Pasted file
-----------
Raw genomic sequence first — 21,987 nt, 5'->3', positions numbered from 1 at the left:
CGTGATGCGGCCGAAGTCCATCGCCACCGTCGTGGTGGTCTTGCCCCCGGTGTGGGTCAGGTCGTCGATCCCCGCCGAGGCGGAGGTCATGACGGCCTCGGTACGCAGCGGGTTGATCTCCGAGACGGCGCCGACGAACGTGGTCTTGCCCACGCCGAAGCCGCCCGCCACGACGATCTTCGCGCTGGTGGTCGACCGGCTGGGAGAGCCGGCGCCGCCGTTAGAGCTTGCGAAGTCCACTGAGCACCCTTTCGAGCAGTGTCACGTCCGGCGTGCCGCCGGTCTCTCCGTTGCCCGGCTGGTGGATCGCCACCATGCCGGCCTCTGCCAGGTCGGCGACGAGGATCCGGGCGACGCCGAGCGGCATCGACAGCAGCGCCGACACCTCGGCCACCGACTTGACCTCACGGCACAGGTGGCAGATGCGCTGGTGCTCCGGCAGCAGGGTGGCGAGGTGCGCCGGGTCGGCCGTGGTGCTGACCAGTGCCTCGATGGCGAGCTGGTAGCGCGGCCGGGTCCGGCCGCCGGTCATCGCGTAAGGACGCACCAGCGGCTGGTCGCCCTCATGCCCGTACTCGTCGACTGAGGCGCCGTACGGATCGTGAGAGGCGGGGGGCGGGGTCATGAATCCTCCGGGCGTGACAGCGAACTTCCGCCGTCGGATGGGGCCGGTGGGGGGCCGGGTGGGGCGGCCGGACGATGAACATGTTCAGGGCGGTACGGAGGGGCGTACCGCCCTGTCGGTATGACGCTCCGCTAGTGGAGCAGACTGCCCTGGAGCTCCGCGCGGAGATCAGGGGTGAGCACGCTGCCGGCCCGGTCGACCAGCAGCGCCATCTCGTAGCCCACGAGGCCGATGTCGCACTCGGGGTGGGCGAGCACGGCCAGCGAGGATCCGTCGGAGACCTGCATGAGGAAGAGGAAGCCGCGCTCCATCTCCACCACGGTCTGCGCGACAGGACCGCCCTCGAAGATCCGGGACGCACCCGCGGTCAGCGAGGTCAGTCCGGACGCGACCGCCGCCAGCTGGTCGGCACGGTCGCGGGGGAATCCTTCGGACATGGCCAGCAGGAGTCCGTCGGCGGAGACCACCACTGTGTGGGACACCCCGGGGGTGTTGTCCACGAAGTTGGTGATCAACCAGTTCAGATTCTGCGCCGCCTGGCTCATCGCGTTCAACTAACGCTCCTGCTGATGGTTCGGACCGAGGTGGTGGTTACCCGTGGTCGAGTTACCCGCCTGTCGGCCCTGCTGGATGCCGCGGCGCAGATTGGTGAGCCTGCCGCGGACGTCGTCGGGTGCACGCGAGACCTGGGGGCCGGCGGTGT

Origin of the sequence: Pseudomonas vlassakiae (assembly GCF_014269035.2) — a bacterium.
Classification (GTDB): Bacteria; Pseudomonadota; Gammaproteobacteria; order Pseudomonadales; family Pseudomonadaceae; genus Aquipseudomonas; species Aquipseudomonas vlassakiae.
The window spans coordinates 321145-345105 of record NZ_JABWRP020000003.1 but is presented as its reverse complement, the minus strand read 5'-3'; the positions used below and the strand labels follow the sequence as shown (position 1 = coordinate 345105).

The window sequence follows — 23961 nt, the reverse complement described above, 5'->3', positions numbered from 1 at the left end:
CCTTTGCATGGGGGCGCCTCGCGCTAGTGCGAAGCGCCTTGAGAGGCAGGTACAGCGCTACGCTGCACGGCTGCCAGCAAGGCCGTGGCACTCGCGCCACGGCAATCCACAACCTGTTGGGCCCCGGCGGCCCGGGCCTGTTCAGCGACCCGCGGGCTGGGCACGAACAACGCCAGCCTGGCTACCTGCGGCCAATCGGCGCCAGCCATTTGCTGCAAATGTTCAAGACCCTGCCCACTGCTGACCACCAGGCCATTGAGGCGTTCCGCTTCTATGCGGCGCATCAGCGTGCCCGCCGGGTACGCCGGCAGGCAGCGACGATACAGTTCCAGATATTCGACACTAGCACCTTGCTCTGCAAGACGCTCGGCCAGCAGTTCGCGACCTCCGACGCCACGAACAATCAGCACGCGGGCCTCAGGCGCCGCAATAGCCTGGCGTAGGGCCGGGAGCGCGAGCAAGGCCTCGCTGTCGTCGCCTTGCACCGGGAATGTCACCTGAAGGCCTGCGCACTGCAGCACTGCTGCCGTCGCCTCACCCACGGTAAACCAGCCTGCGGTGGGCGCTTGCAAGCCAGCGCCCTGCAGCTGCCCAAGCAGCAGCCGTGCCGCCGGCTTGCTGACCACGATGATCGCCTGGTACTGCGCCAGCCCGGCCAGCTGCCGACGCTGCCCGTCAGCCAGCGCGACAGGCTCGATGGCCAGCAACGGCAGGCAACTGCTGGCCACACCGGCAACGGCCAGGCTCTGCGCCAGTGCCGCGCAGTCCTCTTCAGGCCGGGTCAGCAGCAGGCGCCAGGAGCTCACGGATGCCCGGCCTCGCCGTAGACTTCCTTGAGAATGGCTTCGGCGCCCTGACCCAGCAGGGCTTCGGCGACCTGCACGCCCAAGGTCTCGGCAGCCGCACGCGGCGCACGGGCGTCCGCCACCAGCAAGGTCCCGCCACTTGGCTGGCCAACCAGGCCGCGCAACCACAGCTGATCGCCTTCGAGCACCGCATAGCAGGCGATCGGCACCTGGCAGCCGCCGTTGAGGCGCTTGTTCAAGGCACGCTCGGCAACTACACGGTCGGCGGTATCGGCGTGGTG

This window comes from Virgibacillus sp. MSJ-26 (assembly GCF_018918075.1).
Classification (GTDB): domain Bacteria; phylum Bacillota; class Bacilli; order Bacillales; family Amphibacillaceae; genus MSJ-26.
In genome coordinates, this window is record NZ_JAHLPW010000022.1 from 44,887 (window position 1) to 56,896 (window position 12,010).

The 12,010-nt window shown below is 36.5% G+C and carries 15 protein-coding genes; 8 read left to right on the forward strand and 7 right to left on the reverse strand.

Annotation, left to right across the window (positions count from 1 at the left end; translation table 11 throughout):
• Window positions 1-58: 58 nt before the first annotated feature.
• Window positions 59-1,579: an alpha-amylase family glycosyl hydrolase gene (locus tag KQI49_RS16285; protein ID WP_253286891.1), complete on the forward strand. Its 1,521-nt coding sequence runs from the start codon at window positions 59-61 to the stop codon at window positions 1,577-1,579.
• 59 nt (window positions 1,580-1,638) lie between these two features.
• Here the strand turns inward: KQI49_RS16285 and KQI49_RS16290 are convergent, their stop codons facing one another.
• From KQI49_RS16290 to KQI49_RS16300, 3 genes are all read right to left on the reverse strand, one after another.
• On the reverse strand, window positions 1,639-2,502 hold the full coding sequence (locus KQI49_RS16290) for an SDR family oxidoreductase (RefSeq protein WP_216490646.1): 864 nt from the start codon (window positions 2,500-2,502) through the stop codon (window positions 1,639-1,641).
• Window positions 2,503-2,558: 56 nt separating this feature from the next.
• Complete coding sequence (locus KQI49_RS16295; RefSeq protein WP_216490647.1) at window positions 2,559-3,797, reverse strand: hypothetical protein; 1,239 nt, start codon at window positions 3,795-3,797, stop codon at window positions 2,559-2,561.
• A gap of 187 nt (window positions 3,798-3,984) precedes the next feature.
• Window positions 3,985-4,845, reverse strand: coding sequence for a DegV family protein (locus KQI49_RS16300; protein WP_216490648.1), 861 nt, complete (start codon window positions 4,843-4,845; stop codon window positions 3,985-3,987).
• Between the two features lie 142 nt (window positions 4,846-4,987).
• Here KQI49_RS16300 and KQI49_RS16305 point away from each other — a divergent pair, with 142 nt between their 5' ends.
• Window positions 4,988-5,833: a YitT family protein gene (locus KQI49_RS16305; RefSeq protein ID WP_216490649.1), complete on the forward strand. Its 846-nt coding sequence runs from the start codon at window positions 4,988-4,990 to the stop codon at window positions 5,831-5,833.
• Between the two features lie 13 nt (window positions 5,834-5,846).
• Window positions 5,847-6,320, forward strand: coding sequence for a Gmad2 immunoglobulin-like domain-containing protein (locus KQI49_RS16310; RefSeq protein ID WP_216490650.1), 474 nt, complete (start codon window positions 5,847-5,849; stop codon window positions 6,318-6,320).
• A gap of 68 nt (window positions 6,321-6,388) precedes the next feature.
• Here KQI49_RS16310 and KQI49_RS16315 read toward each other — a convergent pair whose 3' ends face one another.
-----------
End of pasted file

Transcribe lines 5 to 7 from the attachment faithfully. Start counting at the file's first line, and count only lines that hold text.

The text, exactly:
The window spans coordinates 321145-345105 of record NZ_JABWRP020000003.1 but is presented as its reverse complement, the minus strand read 5'-3'; the positions used below and the strand labels follow the sequence as shown (position 1 = coordinate 345105).

The window sequence follows — 23961 nt, the reverse complement described above, 5'->3', positions numbered from 1 at the left end:
CCTTTGCATGGGGGCGCCTCGCGCTAGTGCGAAGCGCCTTGAGAGGCAGGTACAGCGCTACGCTGCACGGCTGCCAGCAAGGCCGTGGCACTCGCGCCACGGCAATCCACAACCTGTTGGGCCCCGGCGGCCCGGGCCTGTTCAGCGACCCGCGGGCTGGGCACGAACAACGCCAGCCTGGCTACCTGCGGCCAATCGGCGCCAGCCATTTGCTGCAAATGTTCAAGACCCTGCCCACTGCTGACCACCAGGCCATTGAGGCGTTCCGCTTCTATGCGGCGCATCAGCGTGCCCGCCGGGTACGCCGGCAGGCAGCGACGATACAGTTCCAGATATTCGACACTAGCACCTTGCTCTGCAAGACGCTCGGCCAGCAGTTCGCGACCTCCGACGCCACGAACAATCAGCACGCGGGCCTCAGGCGCCGCAATAGCCTGGCGTAGGGCCGGGAGCGCGAGCAAGGCCTCGCTGTCGTCGCCTTGCACCGGGAATGTCACCTGAAGGCCTGCGCACTGCAGCACTGCTGCCGTCGCCTCACCCACGGTAAACCAGCCTGCGGTGGGCGCTTGCAAGCCAGCGCCCTGCAGCTGCCCAAGCAGCAGCCGTGCCGCCGGCTTGCTGACCACGATGATCGCCTGGTACTGCGCCAGCCCGGCCAGCTGCCGACGCTGCCCGTCAGCCAGCGCGACAGGCTCGATGGCCAGCAACGGCAGGCAACTGCTGGCCACACCGGCAACGGCCAGGCTCTGCGCCAGTGCCGCGCAGTCCTCTTCAGGCCGGGTCAGCAGCAGGCGCCAGGAGCTCACGGATGCCCGGCCTCGCCGTAGACTTCCTTGAGAATGGCTTCGGCGCCCTGACCCAGCAGGGCTTCGGCGACCTGCACGCCCAAGGTCTCGGCAGCCGCACGCGGCGCACGGGCGTCCGCCACCAGCAAGGTCCCGCCACTTGGCTGGCCAACCAGGCCGCGCAACCACAGCTGATCGCCTTCGAGCACCGCATAGCAGGCGATCGGCACCTGGCAGCCGCCGTTGAGGCGCTTGTTCAAGGCACGCTCGGCAACTACACGGTCGGCGGTATCGGCGTGGTG